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Publication numberUS6797370 B1
Publication typeGrant
Application numberUS 09/807,871
PCT numberPCT/EP1999/006821
Publication dateSep 28, 2004
Filing dateSep 15, 1999
Priority dateOct 20, 1998
Fee statusLapsed
Also published asCN1324426A, DE19848248A1, DE19848248C2, DE59904888D1, EP1141497A1, EP1141497B1, WO2000023671A1
Publication number09807871, 807871, PCT/1999/6821, PCT/EP/1999/006821, PCT/EP/1999/06821, PCT/EP/99/006821, PCT/EP/99/06821, PCT/EP1999/006821, PCT/EP1999/06821, PCT/EP1999006821, PCT/EP199906821, PCT/EP99/006821, PCT/EP99/06821, PCT/EP99006821, PCT/EP9906821, US 6797370 B1, US 6797370B1, US-B1-6797370, US6797370 B1, US6797370B1
InventorsChristian Bechtoldt, Rolf-Rainer Schulz
Original AssigneeDyckerhoff Ag
Export CitationBiBTeX, EndNote, RefMan
External Links: USPTO, USPTO Assignment, Espacenet
Thin-walled component made from hydraulically hardened cement paste material and method for the production thereof
US 6797370 B1
Abstract
The invention relates to a thin-walled component with a fine cement paste matrix and at least one steel wool mat that is pressed together and embedded in the fine cement paste matrix. The invention also relates to a method for producing a thin-walled component, whereby at least one steel wool mat is pressed together in a perpendicular position with respect to the main extension thereof, injected with a fine cement suspension, surrounded and the suspension is hardened.
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Claims(54)
What is claimed is:
1. A fiber-reinforced, thin-walled component comprising a cement matrix made of a superfine cement and fluidizers, and a plurality of superposed, compressed steel wool mats, wherein the outer surfaces of the component are virtually free of said steel wool fibers.
2. A component as recited in claim 1, wherein the main surfaces of said component are smooth and essentially superfine cement material is present on the surfaces.
3. A component as recited in claim 2, wherein said steel wool mats are arranged so that the main directions of the steel wool fibers of the steel wool mats cross.
4. A component as recited in claim 1, wherein the content of steel wool mats ranges from 2 to 10% by volume.
5. A component as recited in claim 1, having a thickness of from 3 to 10 mm.
6. A component as recited in claim 1, having a bending tensile strength of from 25 to 80 N/mm2.
7. A component as recited in claim 1, having a compressive strength of from 30 to 75 N/mm2.
8. A component as recited in claim 1, wherein the component is colored by means of pigments.
9. A component as recited in claim 1, wherein the component has a curved shape.
10. A component as recited in claim 1, wherein the component has a shuttering structure on its main surfaces.
11. A component as recited in claim 1, wherein said steel wool fibers of the steel wool mats have a mean fiber diameter of from 0.05 to 0.20 mm.
12. A component as recited in claim 1, wherein said steel wool mats have a weight per unit area of from 600 to 2000 g/m2.
13. A component as recited in claim 1, wherein said steel wool fibers have a length/diameter ratio of over 1000.
14. A component as recited in claim 1, wherein said superfine cement matrix comprises microsilica in amounts of from 0 to 30 wt. %.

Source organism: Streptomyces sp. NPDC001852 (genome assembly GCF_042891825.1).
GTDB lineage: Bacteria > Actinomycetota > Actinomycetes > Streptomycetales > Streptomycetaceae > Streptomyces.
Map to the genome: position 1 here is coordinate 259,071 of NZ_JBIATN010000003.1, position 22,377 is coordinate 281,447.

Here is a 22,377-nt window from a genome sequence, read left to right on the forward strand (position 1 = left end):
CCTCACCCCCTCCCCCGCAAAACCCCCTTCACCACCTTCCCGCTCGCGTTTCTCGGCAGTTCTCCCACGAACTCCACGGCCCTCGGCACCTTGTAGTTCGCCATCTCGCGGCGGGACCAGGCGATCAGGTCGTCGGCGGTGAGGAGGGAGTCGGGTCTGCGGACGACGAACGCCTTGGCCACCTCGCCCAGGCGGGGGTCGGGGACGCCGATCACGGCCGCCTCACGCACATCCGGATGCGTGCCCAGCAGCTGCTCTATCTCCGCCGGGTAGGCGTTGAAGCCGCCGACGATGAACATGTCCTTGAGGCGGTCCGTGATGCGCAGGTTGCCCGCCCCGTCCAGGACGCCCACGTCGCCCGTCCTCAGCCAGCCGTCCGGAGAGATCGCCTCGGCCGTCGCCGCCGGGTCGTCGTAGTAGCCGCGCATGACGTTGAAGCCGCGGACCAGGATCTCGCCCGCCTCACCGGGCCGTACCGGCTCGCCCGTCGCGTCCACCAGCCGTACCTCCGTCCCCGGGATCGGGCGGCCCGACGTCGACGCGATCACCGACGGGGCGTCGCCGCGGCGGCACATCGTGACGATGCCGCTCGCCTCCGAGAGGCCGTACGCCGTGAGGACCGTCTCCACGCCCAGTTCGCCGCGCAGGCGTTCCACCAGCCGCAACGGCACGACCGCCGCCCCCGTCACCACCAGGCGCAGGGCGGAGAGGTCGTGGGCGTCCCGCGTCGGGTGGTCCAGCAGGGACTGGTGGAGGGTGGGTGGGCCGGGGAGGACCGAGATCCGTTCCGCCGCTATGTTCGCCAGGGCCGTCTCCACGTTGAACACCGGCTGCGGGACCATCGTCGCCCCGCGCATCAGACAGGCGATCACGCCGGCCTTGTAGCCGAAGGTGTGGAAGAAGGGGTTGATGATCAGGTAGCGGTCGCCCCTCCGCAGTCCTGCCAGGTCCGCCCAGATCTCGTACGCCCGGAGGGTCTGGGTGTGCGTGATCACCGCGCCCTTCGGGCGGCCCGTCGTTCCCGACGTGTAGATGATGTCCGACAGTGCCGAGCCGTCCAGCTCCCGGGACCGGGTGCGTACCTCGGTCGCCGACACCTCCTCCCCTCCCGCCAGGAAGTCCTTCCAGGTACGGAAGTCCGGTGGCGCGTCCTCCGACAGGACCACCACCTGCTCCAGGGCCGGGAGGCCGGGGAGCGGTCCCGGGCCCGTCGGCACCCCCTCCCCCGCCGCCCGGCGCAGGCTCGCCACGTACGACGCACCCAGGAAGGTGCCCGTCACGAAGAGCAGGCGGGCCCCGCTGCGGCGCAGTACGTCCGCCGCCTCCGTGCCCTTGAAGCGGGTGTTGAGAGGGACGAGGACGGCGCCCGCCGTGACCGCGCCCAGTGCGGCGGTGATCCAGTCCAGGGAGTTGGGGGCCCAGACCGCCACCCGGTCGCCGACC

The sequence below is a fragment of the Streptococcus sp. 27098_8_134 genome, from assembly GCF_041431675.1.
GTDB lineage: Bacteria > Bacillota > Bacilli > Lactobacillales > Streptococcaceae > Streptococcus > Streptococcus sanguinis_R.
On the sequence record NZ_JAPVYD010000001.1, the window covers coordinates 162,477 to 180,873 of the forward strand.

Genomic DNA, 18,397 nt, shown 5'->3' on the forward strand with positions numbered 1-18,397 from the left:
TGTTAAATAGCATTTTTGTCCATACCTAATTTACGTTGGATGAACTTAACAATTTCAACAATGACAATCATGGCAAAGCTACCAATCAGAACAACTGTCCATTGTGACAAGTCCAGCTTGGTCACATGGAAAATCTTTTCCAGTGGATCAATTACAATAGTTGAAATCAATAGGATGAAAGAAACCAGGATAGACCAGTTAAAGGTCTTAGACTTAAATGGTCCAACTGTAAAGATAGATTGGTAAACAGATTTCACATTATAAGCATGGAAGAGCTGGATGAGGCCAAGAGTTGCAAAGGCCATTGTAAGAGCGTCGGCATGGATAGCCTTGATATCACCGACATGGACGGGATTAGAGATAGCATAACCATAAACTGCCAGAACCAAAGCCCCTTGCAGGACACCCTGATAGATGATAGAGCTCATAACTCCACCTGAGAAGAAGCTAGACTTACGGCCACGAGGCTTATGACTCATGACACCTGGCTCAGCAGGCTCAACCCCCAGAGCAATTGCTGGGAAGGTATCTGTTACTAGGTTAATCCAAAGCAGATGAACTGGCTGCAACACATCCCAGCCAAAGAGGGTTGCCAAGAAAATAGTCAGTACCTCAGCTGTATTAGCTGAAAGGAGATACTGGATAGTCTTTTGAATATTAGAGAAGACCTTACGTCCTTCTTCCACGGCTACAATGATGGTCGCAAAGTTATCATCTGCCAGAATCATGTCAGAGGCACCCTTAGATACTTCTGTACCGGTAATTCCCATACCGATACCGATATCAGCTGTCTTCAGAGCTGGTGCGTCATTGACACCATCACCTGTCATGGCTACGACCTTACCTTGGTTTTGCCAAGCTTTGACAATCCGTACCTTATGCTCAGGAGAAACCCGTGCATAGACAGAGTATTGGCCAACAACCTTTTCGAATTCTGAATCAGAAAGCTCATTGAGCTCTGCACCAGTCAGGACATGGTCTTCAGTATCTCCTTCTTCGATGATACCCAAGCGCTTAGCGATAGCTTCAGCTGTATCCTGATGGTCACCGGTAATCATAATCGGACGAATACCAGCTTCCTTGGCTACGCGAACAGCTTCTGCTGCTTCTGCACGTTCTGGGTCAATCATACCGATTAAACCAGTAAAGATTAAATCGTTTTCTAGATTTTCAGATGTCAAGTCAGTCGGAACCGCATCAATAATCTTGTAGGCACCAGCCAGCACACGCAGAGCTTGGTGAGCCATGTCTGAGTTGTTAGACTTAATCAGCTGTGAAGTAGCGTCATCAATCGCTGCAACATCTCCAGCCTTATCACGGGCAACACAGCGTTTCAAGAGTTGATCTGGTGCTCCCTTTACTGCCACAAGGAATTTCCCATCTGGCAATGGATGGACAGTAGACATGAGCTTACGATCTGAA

15. A component as recited in claim 1, wherein said superfine cement matrix includes pigments in amounts from 0 to 5 wt. %.
16. A component as recited in claim 1, wherein said superfine cement matrix includes inert minerals in amounts of from 0 to 70 wt. %.
17. A component as recited in claim 1, wherein said superfine cement matrix includes quartz flour ranging from 0 to 70 wt. %.
18. A component as recited in claim 1, wherein said superfine cement matrix includes superfine fly ash ranging from 0 to 50 wt. %.
19. A component as recited in claim 1, wherein said superfine cement matrix includes portland cement.
20. A component as recited in claim 1, wherein said superfine cement matrix is a slag cement matrix.
21. A component as recited in claim 1, wherein said compressed steel wool mats are from 3 to 10 mm thick.
22. A process for producing a thin-walled component reinforced with metal fibers, as recited in claim 1, comprising the steps of forming a thin wall using a plurality of steel wool mats which are superposed and compressed perpendicular to their respective main elongation in shuttering; after compression, a suspension comprising superfine cement and a highly effective fluidizer is injected into the shuttering and the steel wool mats; after the suspension is allowed to cure, the component is removed from the shuttering mold.
23. The process as recited in claim 22, wherein stainless steel wool mats are used.
24. The process as recited in claim 22, wherein said steel wool mats include steel wool fibers which have mean fiber diameters of from 0.05 to 0.20 mm.
25. The process as recited in claim 22, wherein said steel wool mats have fibers in which the fiber lengths are from 20 mm to a plurality of meters.
26. The process as recited in claim 22, wherein said steel wool mats include fibers having a length/diameter ratio of over 1000.
27. The process as recited in claim 22, wherein said steel wool mats have a weight per unit area of from 600 to 2000 g/m2.
28. The process as recited in claim 22, wherein said steel wool mats are compressed by about 10 to 20% of their thickness.
29. The process as recited in claim 22, wherein two steel wool mats are used and the main direction of the fibers of one steel wool mat is positioned at an angle to the main direction of the fibers of the other steel wool mat.